Cressida Cowell is currently the Waterstones Children’s Laureate (2019 – 2021). She is the author and illustrator of the bestselling The Wizards of Once and How to Train Your Dragon books series, and the author of the Emily Brown picture books, illustrated by Neal Layton. The Wizards of Once series has been translated into 37 languages and has been signed by DreamWorks Animation. How to Train Your Dragon has sold over 8 million books worldwide in 38 languages and is a major DreamWorks Animation film franchise, as well as being made into a TV series on Netflix and CBBC.
Cressida is an ambassador for the National Literacy Trust and the Reading Agency, a Trustee of World Book Day and a founder patron of the Children’s Media Foundation. She has won numerous prizes, including the Gold Award in the Nestle Children’s Book Prize.
I grew up in London and on a small, uninhabited island off the west coast of Scotland. The island had no houses or electricity. The name of the island is a secret, but it was such a small island it wasn’t really big enough to have a name at all. There were no roads or shops, just a storm-blown, windy wilderness of sea-birds and heather.
When I was four, my family would be dropped off like castaways on the island by a local boatman and picked up again two weeks later. In those days there were no mobile phones, so we had absolutely no way of contacting the outside world during that time. If something went wrong, we just had to sit tight and hope that the boat really did come to pick us up in two weeks’ time.
By the time I was eight, my family had built a small stone house on the island, and my father got a boat so we could fish for enough food to feed the family for the summer.
From then on, every year, we spent four weeks of the summer and two weeks of the spring on the island. The house was lit by candle-light and there was no telephone or television - so I spent a lot of time drawing and writing stories. In the evening my father told us tales of the Vikings who invaded this island Archipelago twelve hundred years before, and of the quarrelsome Tribes who fought and tricked each other and of the legends of dragons who were supposed to live in the caves in the cliffs.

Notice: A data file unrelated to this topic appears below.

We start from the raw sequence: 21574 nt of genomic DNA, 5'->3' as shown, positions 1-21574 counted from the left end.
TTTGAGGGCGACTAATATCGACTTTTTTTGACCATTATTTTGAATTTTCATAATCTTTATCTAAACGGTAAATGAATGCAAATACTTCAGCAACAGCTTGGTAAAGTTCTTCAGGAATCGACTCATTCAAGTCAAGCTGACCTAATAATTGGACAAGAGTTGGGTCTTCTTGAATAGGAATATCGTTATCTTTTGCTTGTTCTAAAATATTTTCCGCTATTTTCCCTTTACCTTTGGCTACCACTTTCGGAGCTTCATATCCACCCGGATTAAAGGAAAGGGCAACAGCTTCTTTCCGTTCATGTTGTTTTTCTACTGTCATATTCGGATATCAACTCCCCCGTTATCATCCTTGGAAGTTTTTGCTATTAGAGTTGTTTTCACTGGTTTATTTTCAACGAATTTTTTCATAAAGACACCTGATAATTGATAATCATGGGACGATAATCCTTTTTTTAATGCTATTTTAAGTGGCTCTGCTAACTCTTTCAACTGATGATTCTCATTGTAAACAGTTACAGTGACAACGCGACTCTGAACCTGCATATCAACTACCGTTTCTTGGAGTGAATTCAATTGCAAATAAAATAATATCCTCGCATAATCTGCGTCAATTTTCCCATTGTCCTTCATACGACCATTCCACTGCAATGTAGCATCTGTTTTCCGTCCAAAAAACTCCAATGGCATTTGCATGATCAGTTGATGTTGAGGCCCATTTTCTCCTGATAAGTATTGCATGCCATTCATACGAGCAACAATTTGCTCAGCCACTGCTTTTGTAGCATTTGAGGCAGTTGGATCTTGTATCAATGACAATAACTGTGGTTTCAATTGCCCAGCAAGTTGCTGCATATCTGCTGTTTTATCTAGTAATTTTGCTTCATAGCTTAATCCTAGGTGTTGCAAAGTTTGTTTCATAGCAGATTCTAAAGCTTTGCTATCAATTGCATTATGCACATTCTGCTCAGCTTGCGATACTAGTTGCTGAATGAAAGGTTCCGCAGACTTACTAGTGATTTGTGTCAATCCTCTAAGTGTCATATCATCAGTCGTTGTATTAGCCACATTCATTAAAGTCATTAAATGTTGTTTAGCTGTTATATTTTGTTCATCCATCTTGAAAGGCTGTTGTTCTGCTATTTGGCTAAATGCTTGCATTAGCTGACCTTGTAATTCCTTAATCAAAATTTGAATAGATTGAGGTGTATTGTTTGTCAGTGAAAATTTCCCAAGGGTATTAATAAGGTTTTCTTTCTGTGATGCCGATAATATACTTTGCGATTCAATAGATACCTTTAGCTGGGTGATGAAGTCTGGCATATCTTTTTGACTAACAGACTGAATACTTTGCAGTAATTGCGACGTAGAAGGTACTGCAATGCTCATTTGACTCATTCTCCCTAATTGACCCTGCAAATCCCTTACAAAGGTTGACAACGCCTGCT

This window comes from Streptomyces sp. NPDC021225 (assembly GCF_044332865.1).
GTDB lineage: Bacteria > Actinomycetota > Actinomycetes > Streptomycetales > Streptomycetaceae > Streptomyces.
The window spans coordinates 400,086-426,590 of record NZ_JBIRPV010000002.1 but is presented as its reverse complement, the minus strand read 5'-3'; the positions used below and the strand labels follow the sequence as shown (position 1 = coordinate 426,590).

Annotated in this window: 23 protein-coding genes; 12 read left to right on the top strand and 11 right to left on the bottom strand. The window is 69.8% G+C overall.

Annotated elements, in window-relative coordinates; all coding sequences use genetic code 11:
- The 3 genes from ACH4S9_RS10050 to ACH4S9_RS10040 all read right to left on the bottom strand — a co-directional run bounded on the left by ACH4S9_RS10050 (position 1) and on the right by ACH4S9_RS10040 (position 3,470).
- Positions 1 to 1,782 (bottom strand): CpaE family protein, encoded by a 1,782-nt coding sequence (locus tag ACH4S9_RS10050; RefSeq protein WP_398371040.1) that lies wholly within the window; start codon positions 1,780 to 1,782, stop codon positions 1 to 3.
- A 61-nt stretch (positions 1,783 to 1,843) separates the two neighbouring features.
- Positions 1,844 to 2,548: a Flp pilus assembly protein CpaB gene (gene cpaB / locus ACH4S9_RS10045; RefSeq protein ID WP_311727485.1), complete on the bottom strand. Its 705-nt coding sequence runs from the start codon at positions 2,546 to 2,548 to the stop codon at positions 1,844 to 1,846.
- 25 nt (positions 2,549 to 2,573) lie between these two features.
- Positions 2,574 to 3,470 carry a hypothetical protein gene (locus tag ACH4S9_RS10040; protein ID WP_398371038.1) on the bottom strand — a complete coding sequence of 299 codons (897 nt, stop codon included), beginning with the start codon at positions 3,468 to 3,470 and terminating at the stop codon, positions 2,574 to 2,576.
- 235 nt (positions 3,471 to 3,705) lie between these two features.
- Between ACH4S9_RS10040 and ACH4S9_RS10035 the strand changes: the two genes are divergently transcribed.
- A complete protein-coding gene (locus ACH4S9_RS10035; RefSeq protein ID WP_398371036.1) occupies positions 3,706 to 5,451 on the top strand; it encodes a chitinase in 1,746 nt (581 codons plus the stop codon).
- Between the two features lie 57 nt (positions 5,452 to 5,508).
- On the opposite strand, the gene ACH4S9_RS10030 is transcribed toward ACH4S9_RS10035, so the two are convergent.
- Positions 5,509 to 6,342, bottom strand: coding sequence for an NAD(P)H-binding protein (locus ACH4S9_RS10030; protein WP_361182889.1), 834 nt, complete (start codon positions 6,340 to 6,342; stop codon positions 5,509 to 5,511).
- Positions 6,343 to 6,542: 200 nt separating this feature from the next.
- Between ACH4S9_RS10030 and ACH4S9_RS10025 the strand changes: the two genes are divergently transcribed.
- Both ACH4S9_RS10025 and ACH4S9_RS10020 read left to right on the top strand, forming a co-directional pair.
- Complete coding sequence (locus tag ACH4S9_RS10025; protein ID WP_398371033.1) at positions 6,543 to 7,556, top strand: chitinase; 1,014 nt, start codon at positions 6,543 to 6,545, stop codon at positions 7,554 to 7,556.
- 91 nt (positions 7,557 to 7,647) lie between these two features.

It seemed perfectly possible that dragons might live in this wild, stormy, place. So I was only eight or nine years old when I first began to write stories about Vikings and dragons. When I left school, I went to university to study English, and then to art college where I got degrees in graphic design and illustration.
For my final project at art school I created a children’s book called Little Bo Peep’s Library Book, and I was lucky enough to have that book published in 1998. Since then I have written ten more picture books, including the Emily Brown stories, which won the Nestle children’s book prize in 2006.
In 2002 I began to write a book for older children. I remembered the stories I had written on the island as a child, and turned these ideas into the book How to Train Your Dragon. There are now twelve books in the Hiccup series and I have just published the first book in my new series The Wizards Of Once.
Cressida answers your questions
I particularly enjoyed the books of Diana Wynne Jones as a child. The Ogre Downstairs, in which five children find two magical chemistry sets, was my favourite.
My earliest childhood memory is of a game I played with my father in which he launched me to the ‘moon’ – my fingerprints were on the ceiling for years afterwards.
London is absolutely my most favourite city in the world, which is lucky because I live there, but Edinburgh, Paris, New York and Rome are all very exciting to visit.
I would love to have met Shakespeare. I am a bit addicted to reading books about him and I would love to find out if any of them are at all accurate, but unfortunately whatever else may or may not be true about him he is most definitely DEAD.
About a year including illustrations!
Ooo dear, I’m terrible at favourites; there are just too many wonderful writers to choose from. I love David Almond, Lauren Child, Louis Sachar, Eva Ibbotsen, Michelle Paver, and so many, many more.
My top writing tip would be to read lots, to give you a feel for the way different stories can be told. Also practice writing as much as you can – write, and re-write – don’t worry if you don’t finish a story, as long as you are practising, that’s what matters.